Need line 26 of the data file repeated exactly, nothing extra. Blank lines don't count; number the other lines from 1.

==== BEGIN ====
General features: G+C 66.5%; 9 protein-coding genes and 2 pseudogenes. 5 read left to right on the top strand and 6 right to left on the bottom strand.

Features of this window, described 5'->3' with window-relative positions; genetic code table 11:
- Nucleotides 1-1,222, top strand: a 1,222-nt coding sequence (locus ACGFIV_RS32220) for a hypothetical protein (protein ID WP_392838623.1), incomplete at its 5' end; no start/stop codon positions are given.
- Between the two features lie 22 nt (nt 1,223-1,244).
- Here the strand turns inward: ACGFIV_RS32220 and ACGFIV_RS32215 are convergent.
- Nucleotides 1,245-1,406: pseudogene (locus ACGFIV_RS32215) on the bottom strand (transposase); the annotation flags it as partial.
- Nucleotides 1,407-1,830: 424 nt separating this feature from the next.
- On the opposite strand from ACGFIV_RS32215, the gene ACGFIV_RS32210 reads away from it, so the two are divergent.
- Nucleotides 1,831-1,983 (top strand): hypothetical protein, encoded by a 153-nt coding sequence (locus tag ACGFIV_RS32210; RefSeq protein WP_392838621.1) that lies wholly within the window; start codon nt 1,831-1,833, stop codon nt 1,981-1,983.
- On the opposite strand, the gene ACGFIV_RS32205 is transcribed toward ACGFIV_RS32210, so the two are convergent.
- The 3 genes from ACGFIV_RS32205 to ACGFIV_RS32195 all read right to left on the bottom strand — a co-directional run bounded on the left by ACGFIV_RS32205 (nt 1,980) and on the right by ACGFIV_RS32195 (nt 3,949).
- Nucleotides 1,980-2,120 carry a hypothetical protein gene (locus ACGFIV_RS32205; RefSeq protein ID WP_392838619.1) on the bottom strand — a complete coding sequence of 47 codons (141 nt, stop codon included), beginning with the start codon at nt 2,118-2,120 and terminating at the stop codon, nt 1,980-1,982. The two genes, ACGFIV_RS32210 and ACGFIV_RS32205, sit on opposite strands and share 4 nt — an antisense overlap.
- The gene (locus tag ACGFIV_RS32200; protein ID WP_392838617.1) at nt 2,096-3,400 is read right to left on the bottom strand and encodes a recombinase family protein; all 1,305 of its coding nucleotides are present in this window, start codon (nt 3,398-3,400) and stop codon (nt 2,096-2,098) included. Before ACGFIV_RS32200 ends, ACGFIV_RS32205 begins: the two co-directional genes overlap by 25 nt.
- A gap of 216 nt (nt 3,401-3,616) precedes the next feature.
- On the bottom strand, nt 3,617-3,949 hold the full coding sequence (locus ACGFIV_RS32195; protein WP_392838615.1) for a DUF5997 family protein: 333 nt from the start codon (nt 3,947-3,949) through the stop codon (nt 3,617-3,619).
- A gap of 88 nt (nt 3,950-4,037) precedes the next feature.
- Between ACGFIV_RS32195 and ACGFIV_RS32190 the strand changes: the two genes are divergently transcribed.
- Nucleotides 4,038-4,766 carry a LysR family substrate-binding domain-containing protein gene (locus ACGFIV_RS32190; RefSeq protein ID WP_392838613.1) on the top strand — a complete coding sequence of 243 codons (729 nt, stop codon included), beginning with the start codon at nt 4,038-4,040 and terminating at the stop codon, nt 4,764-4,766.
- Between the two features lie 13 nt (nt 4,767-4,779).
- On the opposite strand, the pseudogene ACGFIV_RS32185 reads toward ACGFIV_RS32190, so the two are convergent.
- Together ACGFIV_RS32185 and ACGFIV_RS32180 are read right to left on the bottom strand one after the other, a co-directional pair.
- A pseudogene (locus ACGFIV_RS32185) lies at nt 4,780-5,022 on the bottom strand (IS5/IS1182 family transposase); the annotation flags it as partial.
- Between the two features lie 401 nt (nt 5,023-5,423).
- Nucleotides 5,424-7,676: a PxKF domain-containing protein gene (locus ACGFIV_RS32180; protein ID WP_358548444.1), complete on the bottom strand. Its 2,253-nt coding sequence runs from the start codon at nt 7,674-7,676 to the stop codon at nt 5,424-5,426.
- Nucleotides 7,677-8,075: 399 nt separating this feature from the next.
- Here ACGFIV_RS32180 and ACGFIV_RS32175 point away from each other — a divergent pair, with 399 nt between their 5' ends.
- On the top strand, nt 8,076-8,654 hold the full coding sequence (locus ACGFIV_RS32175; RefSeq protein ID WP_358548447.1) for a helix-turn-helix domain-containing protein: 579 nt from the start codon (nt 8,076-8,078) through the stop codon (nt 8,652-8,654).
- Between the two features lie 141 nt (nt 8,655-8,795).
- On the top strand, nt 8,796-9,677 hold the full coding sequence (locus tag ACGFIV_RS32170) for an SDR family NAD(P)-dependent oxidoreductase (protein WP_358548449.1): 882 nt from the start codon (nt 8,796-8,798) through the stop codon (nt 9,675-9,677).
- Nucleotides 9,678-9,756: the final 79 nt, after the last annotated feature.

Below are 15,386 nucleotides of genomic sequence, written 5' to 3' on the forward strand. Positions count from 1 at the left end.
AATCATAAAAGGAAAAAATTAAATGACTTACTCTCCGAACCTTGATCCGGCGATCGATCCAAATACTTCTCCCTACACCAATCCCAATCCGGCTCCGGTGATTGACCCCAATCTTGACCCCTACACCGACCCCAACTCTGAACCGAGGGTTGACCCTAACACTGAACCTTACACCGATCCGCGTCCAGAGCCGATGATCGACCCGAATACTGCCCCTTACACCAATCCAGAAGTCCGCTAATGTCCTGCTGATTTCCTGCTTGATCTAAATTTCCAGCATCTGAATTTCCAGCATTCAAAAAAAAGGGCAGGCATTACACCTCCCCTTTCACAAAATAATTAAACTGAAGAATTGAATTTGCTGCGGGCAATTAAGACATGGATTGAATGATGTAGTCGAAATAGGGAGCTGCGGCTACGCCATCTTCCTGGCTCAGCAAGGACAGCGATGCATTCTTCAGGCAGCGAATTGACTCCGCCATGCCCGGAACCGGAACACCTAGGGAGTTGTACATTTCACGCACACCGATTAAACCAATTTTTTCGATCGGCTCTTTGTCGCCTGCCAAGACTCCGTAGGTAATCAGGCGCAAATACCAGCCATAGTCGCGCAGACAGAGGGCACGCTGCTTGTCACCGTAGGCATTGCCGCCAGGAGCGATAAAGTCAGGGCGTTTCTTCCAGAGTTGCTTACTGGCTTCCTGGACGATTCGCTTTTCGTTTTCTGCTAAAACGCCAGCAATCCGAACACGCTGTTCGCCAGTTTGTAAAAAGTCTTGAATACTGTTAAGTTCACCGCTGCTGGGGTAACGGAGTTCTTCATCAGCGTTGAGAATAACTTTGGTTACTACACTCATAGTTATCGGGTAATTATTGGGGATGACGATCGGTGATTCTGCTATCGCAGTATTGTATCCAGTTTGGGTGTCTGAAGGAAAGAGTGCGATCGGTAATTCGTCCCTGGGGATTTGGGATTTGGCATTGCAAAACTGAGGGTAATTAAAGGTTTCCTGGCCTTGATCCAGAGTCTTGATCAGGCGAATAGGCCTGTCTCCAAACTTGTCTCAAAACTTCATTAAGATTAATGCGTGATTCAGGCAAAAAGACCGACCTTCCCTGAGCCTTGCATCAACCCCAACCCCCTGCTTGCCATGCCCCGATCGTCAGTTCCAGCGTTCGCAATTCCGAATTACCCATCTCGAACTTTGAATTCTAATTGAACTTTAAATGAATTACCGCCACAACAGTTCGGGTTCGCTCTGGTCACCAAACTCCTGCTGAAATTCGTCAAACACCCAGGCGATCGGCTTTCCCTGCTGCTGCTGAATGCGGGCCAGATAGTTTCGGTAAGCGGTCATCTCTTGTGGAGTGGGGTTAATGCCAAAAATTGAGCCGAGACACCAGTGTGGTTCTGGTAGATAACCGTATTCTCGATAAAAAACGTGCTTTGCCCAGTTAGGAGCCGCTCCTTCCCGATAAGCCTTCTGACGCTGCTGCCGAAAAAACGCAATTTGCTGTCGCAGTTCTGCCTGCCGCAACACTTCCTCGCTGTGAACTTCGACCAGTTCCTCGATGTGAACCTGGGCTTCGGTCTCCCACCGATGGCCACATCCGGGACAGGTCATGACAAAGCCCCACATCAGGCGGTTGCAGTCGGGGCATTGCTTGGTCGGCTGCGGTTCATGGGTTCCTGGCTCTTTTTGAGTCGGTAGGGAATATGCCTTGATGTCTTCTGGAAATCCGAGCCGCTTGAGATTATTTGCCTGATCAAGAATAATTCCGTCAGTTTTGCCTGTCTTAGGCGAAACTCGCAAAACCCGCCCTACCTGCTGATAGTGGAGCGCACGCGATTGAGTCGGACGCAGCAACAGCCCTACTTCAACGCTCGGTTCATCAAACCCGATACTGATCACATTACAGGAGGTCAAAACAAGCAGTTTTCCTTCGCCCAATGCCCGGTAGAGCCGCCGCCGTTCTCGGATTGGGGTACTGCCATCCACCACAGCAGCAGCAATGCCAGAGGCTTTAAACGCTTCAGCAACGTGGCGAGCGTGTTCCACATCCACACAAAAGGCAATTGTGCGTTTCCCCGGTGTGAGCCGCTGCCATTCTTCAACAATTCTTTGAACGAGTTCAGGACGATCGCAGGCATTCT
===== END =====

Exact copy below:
- Here ACGFIV_RS32180 and ACGFIV_RS32175 point away from each other — a divergent pair, with 399 nt between their 5' ends.